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Simulation of airbag sensing signals using finite element method

Using FE simulation to aid in development of the body structure for vehicle crashworthiness is a common practice in automotive industry today. However, development of airbag sensing calibration is still heavily depended on the physical tests. The airbag sensing algorithm is typically developed using a suite of signals from real crashes and immunity tests. The use of FE method to calculate the airbag sensing signals is an emerging technology with many potential advantages. Some recommendations are proposed in this study to reproduce the laboratory crash signals using FE simulations for obtaining usable FE data. In addition to the recommendations to the simulation, some recommendations to the airbag algorithm are proposed as well in order to have a FEM-compatible airbag sensing algorithm. For acceleration-based airbag sensing systems, the corresponding sensor accelerations are calculated using LS-DYNA. Two upcoming issues need to be resolved: - high frequency content of acceleration data (frequency range and accuracy) - aliasing problem when not exporting results to nodout file at every calculated time step. When the airbag algorithm is mainly based on low frequency accelerations or integral of the acceleration ( velocity), differences in the high frequency content between the simulations and the tests will not be a concern. The proposed method does use the global nodal information (th-node) from nodout file, instead of the usually used element “seatbelt_accelerometer” in LS-DYNA which outputs nodal information in a specified local coordinate system. In the proposed method the accelerometer information corresponding to its local coordinate system is obtained by post-processing the simulation results. A local default rotation of the sensor relative to the global coordinate system can also be calculated in the post-processing. With other post-processing algorithms, an optimized sensor orientation can also be determined without crashing several vehicles or running different models.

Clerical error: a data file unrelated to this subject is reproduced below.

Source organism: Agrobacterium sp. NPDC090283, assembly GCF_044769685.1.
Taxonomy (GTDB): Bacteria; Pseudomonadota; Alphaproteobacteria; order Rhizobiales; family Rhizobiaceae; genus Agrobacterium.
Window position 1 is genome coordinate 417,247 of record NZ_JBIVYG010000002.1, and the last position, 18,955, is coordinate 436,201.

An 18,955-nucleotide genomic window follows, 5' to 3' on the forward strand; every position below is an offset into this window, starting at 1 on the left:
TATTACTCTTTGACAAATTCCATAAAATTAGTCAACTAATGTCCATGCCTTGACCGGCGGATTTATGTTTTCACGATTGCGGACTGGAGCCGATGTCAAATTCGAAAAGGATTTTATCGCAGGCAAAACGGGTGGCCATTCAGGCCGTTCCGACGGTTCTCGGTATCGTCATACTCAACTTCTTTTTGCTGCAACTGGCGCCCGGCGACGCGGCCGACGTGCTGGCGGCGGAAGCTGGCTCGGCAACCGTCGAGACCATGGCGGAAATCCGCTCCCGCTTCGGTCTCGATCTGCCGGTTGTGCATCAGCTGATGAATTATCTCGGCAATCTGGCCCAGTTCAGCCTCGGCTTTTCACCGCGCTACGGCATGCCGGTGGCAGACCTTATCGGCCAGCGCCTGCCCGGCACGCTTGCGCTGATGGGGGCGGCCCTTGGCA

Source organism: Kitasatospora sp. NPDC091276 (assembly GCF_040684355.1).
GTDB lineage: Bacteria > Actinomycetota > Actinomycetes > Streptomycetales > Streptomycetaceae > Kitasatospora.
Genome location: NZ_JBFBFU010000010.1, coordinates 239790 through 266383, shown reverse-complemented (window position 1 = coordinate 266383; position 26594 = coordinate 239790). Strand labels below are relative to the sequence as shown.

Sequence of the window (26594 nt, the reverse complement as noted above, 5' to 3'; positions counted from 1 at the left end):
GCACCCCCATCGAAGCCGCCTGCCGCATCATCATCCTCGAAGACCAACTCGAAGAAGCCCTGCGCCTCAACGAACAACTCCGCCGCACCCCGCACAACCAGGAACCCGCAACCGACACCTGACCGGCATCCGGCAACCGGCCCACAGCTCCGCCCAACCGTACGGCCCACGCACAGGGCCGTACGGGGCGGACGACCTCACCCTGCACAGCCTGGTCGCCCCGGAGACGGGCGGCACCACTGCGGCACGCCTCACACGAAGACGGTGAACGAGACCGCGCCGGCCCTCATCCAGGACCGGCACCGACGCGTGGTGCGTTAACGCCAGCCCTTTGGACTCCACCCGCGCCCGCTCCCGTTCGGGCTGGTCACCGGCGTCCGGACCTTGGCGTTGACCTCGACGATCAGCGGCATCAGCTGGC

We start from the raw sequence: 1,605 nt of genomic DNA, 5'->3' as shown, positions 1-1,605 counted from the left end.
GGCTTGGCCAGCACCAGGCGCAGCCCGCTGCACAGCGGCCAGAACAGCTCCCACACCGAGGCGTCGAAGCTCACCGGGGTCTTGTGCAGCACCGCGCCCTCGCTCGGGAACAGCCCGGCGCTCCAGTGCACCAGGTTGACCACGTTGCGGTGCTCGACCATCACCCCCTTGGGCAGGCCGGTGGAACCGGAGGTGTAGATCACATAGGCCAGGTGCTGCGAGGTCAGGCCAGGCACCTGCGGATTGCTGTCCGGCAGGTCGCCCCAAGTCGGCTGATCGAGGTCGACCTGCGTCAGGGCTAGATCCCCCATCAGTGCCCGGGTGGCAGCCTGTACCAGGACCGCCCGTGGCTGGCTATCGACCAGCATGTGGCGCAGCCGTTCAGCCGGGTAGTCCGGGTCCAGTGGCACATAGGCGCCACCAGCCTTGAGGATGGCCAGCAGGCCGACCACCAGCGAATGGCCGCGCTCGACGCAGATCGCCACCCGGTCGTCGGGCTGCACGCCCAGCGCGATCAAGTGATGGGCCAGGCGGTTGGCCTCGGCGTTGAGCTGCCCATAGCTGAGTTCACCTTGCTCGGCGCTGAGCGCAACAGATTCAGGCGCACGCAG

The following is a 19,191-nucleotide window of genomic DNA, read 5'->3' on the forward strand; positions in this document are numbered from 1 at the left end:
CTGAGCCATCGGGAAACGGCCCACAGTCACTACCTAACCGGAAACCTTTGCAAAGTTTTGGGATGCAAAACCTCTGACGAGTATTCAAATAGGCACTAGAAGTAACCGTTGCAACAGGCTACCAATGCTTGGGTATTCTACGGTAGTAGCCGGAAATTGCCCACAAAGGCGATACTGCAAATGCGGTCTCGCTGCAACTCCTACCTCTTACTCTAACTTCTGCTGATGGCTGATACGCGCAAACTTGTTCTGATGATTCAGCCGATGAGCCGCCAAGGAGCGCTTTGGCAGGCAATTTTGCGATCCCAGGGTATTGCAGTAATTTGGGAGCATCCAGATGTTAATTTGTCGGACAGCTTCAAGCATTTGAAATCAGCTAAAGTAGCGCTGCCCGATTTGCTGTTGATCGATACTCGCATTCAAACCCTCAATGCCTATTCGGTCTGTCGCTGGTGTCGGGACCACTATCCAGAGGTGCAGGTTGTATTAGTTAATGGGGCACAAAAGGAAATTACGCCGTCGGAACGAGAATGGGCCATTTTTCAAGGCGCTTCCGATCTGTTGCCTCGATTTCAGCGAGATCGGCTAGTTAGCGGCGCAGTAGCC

application/pdf B-I-1.pdf — 2.4 MB